A week away from the experimental first ever Guyana Festival, the Guyana Tourism Authority (GTA) appears to be brimming with confidence that the event will be a considerable success.
When Stabroek Business spoke with the GTA’s Communications Officer Chevon Singh earlier in the week she was unequivocal in her view that the Festival would accomplish its objectives.
The focus of the event is on upping the visitor arrival numbers. That is where the GTA’s Communications Officer expects the event to shine. She says that enough overseas marketing has been done through the various communications channels including the country’s diplomatic missions abroad.
Perhaps oddly enough and despite the organizers’ promises of various pre-event activities here in Guyana there appeared to be no significant evidence of a great of local marketing for the Festival. It raises the familiar issue of the failure on the parts of both the government and the mostly privately-run tourism industry to effectively market the tourist product.
If local patronage of the Festival is to match what appears to be the organizers’ high expectations then they might well have to depend on the voracious appetite among locals for these types of event, particularly when some measure of entertainment is thrown in.
The GTA’s concept paper on the Festival which it shared with this newspaper makes no secret of the fact that it is seeking to create an event that will bring visitors to Guyana every year around this time. As an inaugural event it has gone for the full support of the private sector, its concept Paper listing most if not all of the country’s major business houses as either sponsors or exhibitors. Interestingly, though, the Guyana Festival comes just months after an awkward ‘passage of play’ between the government and the Tourism and Hospitality Association of Guyana (THAG), the assessment of the latter being that government has tended towards addressing the tourism industry in fits and starts rather than seeking to roll out a sustained and well-financed programme for the development and more particularly, for the international marketing of the sector.
Indeed, this is precisely the point that was made to this newspaper by the President of THAG, Christopher Nascimento during a recent interview with this newspaper. THAG openly questioned government’s commitment to the tourism sector and challenged it to spend far more money marketing the country’s tourism product abroad.
The GTA has not disclosed the extent of its spending on marketing the Festival, though it is unlikely that the numbers will get even remotely close to the US$5 million annually, mooted by a former THAG Head and Chief Executive Officer of Roraima Airways Gerry Gouveia earlier this year.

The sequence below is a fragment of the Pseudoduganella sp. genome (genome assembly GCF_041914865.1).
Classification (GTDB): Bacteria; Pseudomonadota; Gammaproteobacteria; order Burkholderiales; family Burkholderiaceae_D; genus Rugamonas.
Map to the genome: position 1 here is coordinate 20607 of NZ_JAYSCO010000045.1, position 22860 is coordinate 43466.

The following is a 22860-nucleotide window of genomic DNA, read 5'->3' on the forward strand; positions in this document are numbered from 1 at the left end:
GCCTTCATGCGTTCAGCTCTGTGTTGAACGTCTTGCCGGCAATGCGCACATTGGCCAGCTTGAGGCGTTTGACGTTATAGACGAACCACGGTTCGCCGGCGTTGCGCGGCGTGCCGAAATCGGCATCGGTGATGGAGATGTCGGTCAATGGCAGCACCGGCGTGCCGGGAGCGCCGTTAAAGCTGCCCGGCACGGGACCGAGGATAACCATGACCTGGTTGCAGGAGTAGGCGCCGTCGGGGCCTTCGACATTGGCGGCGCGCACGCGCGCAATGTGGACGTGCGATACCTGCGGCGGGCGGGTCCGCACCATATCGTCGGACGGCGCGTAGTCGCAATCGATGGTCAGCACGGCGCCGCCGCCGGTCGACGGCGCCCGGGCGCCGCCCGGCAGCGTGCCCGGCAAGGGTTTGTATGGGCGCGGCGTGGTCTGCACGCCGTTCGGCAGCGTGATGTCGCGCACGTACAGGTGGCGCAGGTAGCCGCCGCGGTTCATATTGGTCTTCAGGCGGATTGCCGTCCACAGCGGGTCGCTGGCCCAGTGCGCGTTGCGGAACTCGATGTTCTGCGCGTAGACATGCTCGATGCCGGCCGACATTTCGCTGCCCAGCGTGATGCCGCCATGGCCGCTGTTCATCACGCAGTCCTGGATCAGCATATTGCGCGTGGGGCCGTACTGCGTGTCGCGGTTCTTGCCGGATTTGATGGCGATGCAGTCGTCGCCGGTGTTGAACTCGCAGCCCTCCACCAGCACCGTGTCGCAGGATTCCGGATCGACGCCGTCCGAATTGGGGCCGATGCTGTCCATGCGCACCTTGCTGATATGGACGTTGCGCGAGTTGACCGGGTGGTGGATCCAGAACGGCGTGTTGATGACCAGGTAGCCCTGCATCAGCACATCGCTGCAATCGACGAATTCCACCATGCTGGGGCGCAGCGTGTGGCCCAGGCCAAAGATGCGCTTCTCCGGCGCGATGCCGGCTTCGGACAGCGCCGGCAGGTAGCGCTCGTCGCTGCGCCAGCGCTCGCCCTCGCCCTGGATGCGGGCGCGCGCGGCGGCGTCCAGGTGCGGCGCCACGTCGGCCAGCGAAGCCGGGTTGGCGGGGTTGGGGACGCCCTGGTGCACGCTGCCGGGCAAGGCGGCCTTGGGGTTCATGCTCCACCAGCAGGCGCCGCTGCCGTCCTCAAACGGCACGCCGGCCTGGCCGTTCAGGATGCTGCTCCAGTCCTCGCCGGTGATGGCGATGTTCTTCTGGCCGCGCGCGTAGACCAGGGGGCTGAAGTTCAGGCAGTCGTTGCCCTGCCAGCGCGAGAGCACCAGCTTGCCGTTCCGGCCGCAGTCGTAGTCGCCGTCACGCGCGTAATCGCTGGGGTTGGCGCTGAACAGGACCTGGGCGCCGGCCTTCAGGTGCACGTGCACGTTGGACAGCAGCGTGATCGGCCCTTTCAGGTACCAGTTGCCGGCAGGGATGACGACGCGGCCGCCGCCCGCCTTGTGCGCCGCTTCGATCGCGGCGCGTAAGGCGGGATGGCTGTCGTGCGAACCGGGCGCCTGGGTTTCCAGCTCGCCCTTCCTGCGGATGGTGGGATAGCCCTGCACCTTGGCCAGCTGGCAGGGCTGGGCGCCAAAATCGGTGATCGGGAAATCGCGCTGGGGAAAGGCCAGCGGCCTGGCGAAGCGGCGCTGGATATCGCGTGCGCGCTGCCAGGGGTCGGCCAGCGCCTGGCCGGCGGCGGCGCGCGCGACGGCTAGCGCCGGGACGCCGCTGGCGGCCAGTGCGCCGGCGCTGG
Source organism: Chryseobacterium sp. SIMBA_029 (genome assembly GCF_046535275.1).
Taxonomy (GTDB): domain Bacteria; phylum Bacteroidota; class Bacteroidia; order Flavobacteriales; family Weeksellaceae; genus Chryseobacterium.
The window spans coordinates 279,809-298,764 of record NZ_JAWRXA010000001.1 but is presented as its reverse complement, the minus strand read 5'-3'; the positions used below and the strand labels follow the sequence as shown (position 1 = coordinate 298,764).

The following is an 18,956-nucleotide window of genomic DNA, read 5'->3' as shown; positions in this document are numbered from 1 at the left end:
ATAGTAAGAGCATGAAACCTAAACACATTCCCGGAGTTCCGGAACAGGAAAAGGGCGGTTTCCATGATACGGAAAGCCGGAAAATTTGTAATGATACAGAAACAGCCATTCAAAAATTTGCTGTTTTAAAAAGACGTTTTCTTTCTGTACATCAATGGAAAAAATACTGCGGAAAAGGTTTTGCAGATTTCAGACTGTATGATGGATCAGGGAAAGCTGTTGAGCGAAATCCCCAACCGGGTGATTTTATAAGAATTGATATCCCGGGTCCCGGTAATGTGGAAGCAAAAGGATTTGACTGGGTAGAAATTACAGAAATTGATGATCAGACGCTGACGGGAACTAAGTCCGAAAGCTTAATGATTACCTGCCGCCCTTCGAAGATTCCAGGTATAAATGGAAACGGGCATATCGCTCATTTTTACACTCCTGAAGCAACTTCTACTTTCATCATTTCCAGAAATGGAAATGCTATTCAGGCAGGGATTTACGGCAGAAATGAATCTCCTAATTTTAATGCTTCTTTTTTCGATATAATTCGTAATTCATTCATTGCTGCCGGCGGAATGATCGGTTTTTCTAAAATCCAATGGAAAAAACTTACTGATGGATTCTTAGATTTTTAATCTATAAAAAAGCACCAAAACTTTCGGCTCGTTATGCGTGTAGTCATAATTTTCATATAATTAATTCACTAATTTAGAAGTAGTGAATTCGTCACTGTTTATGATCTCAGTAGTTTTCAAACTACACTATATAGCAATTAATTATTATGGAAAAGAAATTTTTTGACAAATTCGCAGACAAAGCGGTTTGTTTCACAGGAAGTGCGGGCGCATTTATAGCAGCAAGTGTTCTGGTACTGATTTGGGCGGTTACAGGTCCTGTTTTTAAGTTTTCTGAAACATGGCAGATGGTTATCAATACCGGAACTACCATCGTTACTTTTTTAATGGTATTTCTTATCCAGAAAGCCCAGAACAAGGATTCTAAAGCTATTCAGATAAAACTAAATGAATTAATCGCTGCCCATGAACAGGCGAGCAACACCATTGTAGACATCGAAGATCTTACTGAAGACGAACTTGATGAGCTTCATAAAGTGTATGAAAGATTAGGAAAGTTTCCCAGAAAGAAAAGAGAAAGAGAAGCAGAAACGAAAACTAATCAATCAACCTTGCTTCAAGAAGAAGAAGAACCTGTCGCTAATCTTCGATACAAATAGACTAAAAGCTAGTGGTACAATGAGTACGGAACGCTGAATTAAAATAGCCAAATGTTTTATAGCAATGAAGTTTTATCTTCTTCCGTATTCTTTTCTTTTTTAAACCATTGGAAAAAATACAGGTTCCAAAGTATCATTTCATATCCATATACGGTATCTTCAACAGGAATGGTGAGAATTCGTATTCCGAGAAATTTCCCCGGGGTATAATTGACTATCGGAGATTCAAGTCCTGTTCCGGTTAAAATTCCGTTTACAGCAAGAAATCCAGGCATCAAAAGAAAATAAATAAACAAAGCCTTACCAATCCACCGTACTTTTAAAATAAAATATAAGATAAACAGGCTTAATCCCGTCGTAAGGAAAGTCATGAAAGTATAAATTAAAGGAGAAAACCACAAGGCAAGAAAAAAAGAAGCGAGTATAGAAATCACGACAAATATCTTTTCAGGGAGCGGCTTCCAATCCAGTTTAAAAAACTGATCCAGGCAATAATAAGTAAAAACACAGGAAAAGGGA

Publicly at least the local tourist industry has had little to say about its expectations of The Guyana Festival. No doubt, the sector will, however, seek to make its presence felt at the event. More than that, the enterprises in the tourism sector will doubtless seek to position themselves to draw the attention of visitors to their various resorts and tour packages. If the responses are good, all of that will help to justify the optimism of the GTA and what we are told are the expectations of Acting Tourism Minister Irfaan Ali, One will also have to wait and see what the various hotels and guest houses report in terms of occupancy rates during the event before making a profound pronouncement on the success or otherwise of the Guyana Festival.
What the Ministry of Tourism appears to have done is to put a considerable number of its eggs in the Guyana Festival basket and while its desire to increase visitor arrival numbers may not be in question, it runs the risk of causing the event to be judged mostly if not entirely on the basis of visitor arrivals, which, given the fact that it is a first-time event with a relatively short lead time for marketing, appears somewhat risky.
While the hoteliers with whom this newspaper have spoken are clearly not about to poke their heads down the throat of a gift horse should one come along, they are clearly not holding their breath on the Festival’s account.
If the GTA’s Concept Paper is anything to go by, much of the three-day event resembles a more-of-the-same approach – display stalls with art, craft and clothing and food with modest entertainment distractions thrown in for good measure. This time around and having set aside the Building Expo this year, the organizers appear to have poured greater variety into the Festival. Novelty items like the cookout, the celebrity tent and the featured Guyanese artistes are clearly attempts to add different dimensions to the programme in order to ensure that it not bear too close a resemblance to GuyExpo. Regular visitors to GuyExpo and The Building Expo now speak openly about what they call the ‘sameness’ of these events.
If what would appear to have been the successful recruitment of a number of Guyanese entertainers to contribute to the Festival adds an interesting ‘local’ touch to the programme, there is perhaps the need to be mindful that what our ‘creative legends’ have to offer is in tune with the demands of the contemporary market. Still, local talent, even if in many instances, from earlier generations, could add a dimension of nostalgia to the event that might go down well with those Guyanese from the diaspora who come home for the Festival.
On the whole – and this may well be key to the success or otherwise of the event – the organizers will have to ensure that the overseas visitors whose attendance they appear to be banking on as a barometer of the event’s success – benefit from a high level of organization. This week the GTA sought to provide assurances that it was ready to deliver a product that could be a sort of annual signpost for visitor arrivals. For the sake of a tourist industry that is still a considerable distance away from finding its feet, one hopes that they are right.